What's Better: Renting vs. Buying a HomeJun 11 2013
By: Nicole Gates
Q: Can you give me any reason why purchasing is a wiser financial move than renting? Is there reason for optimism about the financial viability of home ownership in the future?
Victor: If you’re hesitant to buy again, my advice is to talk to a real estate professional in the market you’re moving into who can better help you understand all of the economics behind buying a home in the area vs. renting. Additionally, if you’re not familiar with the area, it might be a good idea to rent for a little while until you’re better acquainted with the area.
Q: I am interested in buying and then renting out the house so the renter pays the mortgage. This sounds great in theory, does it actually work? Also, would you advise buying at all? A recent Reddit post strongly discouraged buying since it shackles you to debt for the next 30 years.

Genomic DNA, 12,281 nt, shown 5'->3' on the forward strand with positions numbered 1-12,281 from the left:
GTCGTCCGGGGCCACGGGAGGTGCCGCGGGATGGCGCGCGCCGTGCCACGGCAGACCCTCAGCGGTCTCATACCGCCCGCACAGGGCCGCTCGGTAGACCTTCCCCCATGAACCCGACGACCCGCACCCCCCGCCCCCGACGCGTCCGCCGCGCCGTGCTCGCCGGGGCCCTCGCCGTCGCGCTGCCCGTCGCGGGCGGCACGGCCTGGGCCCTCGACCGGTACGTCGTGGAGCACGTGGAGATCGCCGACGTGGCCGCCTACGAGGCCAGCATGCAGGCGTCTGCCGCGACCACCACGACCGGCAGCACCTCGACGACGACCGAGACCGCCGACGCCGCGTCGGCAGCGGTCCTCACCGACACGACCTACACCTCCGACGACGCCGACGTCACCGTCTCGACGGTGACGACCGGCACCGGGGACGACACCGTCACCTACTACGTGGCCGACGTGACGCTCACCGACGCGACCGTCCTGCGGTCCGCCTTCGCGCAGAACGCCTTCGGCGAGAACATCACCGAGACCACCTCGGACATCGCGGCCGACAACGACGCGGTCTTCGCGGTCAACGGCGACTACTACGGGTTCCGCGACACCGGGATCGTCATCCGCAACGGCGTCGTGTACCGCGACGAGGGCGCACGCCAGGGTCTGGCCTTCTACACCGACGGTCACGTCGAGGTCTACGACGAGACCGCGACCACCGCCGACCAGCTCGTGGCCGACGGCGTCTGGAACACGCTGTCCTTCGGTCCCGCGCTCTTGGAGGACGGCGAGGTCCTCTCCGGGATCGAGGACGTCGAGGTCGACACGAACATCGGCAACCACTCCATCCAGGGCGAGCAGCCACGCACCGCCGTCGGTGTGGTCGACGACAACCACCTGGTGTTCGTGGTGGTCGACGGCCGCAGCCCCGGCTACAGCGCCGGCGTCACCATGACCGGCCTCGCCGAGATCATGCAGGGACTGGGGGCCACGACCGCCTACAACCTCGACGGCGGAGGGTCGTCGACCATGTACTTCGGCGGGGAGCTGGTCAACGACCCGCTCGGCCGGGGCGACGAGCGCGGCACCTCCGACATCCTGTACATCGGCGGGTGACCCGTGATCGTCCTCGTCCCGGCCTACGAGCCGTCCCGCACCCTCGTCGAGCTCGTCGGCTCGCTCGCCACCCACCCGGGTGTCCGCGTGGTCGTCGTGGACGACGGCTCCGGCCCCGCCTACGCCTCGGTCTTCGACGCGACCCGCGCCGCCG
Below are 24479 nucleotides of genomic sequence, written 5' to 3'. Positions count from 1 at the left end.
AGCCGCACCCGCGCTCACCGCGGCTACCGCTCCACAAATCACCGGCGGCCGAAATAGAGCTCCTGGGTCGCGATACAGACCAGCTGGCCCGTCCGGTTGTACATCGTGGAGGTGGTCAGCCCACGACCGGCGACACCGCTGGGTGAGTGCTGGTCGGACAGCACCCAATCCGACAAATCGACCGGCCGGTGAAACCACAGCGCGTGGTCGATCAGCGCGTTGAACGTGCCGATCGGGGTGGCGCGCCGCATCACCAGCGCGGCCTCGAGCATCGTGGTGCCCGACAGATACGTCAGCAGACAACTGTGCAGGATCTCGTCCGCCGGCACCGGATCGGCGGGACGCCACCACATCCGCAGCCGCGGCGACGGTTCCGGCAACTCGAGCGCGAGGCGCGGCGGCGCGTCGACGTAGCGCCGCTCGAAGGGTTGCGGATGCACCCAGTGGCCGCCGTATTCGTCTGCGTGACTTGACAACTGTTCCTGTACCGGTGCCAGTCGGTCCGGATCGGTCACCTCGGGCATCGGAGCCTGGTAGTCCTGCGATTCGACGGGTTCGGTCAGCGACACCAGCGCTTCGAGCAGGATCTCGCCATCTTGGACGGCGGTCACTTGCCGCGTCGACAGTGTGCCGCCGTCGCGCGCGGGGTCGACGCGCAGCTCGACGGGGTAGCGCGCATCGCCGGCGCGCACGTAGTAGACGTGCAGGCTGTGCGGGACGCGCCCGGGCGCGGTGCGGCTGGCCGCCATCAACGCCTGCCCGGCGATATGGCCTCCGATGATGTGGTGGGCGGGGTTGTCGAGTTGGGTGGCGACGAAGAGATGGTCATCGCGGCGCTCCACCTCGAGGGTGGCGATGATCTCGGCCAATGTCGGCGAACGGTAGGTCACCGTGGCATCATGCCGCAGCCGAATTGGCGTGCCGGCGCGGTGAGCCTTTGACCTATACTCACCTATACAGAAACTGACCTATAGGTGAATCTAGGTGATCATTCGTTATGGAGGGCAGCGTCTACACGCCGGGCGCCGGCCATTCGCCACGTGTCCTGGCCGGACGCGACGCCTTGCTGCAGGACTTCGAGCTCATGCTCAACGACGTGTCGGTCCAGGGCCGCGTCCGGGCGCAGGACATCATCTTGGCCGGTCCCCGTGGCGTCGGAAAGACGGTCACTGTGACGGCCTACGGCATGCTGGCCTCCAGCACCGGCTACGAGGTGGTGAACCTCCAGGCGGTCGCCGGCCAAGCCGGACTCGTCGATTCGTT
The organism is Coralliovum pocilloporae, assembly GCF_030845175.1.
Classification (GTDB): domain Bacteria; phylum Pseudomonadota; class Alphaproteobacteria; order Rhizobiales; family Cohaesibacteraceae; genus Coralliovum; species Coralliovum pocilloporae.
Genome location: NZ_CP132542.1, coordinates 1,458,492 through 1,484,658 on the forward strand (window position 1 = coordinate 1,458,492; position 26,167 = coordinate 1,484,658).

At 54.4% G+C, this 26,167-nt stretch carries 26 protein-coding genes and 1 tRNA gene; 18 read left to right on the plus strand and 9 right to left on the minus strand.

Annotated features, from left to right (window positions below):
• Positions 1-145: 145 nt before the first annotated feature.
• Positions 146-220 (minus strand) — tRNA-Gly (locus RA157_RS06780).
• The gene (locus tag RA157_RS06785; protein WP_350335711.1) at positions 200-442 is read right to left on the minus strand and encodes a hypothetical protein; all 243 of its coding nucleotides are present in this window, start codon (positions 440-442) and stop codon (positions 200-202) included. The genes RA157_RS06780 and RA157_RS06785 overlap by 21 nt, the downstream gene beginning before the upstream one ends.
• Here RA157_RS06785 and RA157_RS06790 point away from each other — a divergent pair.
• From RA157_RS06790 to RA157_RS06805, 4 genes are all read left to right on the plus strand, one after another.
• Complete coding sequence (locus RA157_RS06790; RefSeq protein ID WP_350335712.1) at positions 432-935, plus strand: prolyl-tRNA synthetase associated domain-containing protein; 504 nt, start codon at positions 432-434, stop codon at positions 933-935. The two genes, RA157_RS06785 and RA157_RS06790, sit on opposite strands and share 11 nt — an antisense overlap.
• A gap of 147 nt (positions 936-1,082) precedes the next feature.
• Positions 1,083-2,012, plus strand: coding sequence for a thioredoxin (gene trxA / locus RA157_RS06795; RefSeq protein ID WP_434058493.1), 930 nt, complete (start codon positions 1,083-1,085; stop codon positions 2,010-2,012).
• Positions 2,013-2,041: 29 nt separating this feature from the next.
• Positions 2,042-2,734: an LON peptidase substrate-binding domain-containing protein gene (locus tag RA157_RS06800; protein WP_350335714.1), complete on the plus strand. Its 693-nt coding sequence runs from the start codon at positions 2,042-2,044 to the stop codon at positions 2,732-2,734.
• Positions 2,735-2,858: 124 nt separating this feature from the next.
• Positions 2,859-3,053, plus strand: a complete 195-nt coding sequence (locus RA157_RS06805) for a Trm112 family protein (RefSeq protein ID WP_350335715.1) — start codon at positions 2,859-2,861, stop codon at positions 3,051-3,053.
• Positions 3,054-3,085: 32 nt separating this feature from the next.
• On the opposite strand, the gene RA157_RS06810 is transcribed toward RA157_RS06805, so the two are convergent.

Victor: Great question! Buying an investment (rental) property requires a large down payment than buying a home for yourself. It can be a really great investment; it can even help pay off your mortgage. There are ways to buy a 2-4 unit property with as little as 3.5% down, as long as you live in one of the units. But, consider where you’ll live in relation to the investment property – if you’re not close by, you’ll have to consider costs to hire maintenance people to fix anything that breaks. You also don’t have to be locked into a 30 year term – you can buy an investment property with a 10 or 15 year fixed rate mortgage.
Q: My wife and I have gone back and forth on seeking a 15 or 30-year mortgage. She likes the shorter loan term, but I’d prefer a lower payment. Can you briefly lay out the pros and cons of each?
Victor: On a 15-year mortgage payment, the total cost of the mortgage is much lower than on a 30-year mortgage. If you can afford a 15-year loan, that’s a great option (and the rates have been phenomenal lately).
To see the rest of the questions and answers, click here.